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A tribute to Lambert Linley Lives

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12.NOV.10

By R. T. Luke V. Browne – November 8, 2010

Dr. Alphonso Linley said yesterday, at our church service, that a part of his father lives in each of us. I am among those who would carry along his memory. I cannot forget the support he gave, from the very early days, when-as a young boy-I would come unto this stage and perform at Christmas programmes and other events.

I grew up before his eyes, and when he learnt of my movement unto the national stage, he gave me the best of his counsel. He was a great support. He encouraged and advised me in genuine and caring ways. He helped me to prepare.

About 2 months ago, I visited Brother Linley at his home. On that occasion he gave me an extended lesson. Sister Linley marveled that we would spend such a long time together and that I was taking careful notes of all that her husband was saying. Brother Linley told her that Luke wanted to learn, and that he was not sure when he would see me again.

Then, Brother Linley told me that the top law is integrity. No doubt he knew about integrity from his general experience of life, and from his specific experience as a builder. Most critically, his message is upheld by the Scriptures.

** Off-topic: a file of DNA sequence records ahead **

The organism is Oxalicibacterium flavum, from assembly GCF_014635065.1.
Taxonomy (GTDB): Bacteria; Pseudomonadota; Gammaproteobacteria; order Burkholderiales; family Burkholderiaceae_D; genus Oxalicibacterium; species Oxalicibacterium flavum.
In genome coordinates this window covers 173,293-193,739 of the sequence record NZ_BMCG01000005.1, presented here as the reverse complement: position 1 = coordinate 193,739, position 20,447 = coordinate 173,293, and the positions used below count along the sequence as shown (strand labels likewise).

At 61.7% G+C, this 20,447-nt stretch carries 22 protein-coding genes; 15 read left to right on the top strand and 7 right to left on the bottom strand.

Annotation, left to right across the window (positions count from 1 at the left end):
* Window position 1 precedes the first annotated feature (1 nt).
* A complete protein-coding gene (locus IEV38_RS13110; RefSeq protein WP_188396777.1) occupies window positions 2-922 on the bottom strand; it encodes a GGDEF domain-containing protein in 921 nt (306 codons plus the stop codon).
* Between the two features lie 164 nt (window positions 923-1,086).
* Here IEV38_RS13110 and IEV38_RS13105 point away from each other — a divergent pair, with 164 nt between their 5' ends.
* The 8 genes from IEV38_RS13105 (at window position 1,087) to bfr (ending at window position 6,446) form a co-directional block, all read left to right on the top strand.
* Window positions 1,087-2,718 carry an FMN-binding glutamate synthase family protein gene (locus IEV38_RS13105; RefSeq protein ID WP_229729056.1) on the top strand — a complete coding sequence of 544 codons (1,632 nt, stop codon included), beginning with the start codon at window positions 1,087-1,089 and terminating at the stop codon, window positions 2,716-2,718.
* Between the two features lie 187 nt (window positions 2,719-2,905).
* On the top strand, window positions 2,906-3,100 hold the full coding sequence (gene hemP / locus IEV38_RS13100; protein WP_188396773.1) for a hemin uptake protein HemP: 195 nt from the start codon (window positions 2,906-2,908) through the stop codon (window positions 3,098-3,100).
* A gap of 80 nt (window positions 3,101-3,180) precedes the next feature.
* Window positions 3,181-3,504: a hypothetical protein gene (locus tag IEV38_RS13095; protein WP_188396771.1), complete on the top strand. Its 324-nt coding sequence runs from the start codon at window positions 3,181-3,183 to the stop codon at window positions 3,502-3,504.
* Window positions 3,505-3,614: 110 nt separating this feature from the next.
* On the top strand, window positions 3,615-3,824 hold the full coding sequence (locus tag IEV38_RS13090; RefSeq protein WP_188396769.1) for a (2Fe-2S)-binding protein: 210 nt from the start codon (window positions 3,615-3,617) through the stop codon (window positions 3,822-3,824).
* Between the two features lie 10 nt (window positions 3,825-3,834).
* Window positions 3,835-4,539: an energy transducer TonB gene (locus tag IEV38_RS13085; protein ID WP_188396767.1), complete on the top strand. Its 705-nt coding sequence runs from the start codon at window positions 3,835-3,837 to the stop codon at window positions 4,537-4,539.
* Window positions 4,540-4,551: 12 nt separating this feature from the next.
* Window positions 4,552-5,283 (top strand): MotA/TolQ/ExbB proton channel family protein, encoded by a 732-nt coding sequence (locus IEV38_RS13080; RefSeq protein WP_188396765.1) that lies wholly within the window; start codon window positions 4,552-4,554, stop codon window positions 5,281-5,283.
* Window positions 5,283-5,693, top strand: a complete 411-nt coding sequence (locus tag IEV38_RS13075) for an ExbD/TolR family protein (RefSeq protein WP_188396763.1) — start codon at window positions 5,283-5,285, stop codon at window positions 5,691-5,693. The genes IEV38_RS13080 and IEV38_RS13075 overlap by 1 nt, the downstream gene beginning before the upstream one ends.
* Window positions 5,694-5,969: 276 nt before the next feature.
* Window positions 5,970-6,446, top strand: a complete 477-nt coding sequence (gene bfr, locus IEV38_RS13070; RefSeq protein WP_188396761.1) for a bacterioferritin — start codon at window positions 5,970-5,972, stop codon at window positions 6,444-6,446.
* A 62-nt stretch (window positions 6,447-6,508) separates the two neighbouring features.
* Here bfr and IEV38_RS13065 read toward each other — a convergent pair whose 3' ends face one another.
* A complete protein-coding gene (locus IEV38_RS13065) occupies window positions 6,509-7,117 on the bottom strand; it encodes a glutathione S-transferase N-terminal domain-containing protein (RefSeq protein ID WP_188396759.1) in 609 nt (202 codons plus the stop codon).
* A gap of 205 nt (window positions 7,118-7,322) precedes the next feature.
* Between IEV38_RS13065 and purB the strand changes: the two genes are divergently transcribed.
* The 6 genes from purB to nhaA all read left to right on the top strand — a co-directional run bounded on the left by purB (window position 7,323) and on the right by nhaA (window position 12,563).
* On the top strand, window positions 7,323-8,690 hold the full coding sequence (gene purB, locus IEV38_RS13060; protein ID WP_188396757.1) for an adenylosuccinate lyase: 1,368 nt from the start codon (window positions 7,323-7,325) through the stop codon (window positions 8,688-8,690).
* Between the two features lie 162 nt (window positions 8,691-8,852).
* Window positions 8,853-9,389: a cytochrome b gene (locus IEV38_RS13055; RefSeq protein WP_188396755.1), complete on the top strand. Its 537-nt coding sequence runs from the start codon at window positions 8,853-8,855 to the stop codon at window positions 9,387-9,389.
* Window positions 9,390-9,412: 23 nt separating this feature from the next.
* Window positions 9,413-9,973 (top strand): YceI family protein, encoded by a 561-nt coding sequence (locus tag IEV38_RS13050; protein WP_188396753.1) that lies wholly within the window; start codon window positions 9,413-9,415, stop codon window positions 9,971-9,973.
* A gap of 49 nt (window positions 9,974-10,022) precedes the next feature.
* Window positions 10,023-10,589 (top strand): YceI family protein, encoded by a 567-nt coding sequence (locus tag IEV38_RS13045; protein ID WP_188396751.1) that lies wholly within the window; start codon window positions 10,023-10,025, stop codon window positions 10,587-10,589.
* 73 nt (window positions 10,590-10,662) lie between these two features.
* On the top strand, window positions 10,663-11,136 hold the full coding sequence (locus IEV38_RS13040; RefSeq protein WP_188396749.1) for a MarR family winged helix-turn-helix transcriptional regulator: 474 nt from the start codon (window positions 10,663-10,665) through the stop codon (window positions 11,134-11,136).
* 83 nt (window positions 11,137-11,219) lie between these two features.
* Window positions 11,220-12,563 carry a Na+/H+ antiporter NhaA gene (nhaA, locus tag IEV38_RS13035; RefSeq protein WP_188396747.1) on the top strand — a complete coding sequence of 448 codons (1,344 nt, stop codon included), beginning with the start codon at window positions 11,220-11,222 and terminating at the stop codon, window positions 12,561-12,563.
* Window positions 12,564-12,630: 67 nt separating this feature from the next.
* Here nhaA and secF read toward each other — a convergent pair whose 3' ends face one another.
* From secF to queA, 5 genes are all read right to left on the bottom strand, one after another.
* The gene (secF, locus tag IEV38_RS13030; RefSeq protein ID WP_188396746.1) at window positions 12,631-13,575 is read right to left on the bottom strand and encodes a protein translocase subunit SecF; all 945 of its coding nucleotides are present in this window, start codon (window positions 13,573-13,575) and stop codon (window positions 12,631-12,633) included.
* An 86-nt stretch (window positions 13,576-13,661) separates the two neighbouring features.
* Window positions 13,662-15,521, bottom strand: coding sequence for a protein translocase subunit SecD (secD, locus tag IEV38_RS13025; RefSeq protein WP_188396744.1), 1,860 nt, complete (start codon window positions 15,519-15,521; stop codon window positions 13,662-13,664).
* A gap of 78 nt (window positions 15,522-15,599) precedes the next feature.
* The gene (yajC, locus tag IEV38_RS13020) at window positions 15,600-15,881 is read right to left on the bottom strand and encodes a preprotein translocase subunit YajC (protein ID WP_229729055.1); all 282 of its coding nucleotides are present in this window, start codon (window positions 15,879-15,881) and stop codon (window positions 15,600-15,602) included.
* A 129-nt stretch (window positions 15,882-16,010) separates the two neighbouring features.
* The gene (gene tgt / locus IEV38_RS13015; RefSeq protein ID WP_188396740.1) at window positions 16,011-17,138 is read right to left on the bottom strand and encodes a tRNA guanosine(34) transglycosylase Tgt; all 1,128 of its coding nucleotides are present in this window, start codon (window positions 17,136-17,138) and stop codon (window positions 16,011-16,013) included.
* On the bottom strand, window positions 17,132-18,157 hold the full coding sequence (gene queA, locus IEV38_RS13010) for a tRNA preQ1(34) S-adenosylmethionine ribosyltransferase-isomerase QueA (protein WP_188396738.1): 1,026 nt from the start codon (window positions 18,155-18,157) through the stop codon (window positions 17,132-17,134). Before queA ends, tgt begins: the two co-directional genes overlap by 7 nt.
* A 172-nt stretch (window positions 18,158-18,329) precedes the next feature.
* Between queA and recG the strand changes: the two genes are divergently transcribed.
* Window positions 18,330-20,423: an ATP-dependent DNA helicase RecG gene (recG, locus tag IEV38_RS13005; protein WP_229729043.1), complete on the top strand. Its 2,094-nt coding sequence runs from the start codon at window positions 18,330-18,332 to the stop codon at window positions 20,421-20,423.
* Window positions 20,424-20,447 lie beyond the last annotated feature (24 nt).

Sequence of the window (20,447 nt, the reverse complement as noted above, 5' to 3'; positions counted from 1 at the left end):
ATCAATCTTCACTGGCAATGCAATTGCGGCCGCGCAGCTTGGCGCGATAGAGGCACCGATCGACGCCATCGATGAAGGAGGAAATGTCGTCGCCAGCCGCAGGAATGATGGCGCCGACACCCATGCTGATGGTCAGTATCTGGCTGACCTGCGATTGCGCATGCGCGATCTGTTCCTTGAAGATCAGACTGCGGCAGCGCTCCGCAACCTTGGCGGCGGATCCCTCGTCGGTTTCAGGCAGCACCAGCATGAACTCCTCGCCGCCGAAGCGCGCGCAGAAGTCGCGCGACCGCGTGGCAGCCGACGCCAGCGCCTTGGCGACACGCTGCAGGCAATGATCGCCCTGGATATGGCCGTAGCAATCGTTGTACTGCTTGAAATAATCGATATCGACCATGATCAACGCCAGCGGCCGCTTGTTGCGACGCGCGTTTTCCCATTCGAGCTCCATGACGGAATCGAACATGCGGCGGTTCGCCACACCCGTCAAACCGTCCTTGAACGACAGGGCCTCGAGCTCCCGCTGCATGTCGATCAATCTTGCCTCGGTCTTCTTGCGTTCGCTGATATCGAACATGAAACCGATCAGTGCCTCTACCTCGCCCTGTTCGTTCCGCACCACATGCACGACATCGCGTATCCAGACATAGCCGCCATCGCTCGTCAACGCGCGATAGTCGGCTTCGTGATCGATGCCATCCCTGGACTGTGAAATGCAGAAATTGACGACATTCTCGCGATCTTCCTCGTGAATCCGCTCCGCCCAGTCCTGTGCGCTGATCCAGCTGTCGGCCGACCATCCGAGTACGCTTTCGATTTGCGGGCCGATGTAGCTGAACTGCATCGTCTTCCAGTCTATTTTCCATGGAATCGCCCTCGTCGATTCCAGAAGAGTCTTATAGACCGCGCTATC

David, in his Psalms, points out the value of integrity. His requests for protection and sustenance were based on his integrity. There are multiple references. In Psalm 7:8, David cries out to the Lord asking him to:

Judge me, O Lord, according to my righteousness, and according to mine integrity that is in me.{{more}}

In Psalm 26:1, he calls out to the Father in almost identical terms when he says:

Judge me, O Lord; for I have walked in mine integrity: I have trusted also in the Lord; therefore I shall not slide.

David’s prayer for deliverance, captured in Psalm 25:21, goes:

Let integrity and uprightness preserve me; for I wait on thee

In Psalm 41:12, David acknowledges that he benefitted from the favour of the Lord because of his integrity. In a passage that drives home the point and is instructive for the Linley children, 1 Kings 9:4-5, the Lord said to Solomon:

4 And if thou wilt walk before me as David thy father walked, in integrity of heart, and in uprightness, to do according to all that I have commanded thee, and wilt keep my statutes and my judgments: